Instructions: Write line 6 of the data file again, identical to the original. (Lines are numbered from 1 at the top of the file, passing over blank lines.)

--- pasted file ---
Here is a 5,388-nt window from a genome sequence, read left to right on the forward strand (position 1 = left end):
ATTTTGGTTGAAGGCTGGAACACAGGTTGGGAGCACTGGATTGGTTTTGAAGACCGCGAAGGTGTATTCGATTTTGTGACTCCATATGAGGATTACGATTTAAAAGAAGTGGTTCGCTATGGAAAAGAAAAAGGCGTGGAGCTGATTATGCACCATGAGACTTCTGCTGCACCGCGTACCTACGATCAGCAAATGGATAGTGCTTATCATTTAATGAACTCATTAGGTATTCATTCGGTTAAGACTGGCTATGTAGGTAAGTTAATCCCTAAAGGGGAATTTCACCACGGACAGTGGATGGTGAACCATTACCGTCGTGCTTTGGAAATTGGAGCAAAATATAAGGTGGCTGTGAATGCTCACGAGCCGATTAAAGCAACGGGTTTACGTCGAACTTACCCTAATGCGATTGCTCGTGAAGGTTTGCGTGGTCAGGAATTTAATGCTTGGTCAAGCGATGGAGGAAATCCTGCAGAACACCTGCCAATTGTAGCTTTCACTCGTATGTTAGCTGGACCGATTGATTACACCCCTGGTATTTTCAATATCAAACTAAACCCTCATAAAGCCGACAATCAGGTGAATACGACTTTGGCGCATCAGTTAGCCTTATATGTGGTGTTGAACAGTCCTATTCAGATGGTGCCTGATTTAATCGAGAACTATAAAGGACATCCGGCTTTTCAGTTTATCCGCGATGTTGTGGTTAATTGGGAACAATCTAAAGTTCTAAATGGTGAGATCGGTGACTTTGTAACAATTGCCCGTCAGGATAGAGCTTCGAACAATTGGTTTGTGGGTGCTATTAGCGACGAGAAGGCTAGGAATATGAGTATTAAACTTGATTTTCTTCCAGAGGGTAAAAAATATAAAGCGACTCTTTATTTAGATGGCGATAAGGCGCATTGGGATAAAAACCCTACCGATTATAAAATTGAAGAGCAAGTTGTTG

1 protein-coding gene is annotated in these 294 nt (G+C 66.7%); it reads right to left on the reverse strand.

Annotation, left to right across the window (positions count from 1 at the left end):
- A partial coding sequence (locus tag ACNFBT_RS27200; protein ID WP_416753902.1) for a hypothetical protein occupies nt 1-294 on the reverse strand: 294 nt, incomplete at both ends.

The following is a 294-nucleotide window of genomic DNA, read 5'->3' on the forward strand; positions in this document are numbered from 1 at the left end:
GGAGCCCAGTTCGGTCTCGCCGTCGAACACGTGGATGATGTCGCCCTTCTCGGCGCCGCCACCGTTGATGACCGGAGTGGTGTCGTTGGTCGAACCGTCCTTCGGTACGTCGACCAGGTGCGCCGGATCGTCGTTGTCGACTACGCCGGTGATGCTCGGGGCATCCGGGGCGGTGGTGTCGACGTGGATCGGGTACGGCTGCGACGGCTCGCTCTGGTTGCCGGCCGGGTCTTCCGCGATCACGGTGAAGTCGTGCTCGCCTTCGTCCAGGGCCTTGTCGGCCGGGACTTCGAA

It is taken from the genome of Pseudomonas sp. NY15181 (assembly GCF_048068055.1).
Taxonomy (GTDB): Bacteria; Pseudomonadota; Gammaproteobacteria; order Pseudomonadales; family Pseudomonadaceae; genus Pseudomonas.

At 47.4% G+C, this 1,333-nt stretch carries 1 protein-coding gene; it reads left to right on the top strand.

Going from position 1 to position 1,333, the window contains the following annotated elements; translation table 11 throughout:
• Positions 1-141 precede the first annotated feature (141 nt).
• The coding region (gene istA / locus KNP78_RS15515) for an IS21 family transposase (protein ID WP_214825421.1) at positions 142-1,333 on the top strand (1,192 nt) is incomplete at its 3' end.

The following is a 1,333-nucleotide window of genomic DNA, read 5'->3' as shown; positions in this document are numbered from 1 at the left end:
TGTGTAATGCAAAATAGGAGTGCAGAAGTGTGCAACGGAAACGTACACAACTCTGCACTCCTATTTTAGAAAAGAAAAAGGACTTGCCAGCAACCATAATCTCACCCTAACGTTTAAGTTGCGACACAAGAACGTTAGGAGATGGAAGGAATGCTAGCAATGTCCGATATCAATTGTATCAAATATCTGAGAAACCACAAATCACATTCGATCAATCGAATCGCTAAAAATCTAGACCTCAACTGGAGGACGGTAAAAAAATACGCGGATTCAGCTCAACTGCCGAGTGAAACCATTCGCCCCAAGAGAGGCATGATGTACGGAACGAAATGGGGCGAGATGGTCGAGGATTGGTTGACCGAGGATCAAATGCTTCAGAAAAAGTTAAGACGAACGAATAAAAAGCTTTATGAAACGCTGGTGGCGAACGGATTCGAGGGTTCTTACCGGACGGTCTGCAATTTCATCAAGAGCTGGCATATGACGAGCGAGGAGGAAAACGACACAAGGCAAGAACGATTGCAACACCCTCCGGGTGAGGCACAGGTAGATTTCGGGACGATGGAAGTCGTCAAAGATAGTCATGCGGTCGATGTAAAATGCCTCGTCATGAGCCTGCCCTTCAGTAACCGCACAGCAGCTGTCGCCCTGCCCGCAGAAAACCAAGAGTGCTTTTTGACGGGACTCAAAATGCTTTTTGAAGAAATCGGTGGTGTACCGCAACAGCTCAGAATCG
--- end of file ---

The following is a 294-nucleotide window of genomic DNA, read 5'->3' on the forward strand; positions in this document are numbered from 1 at the left end: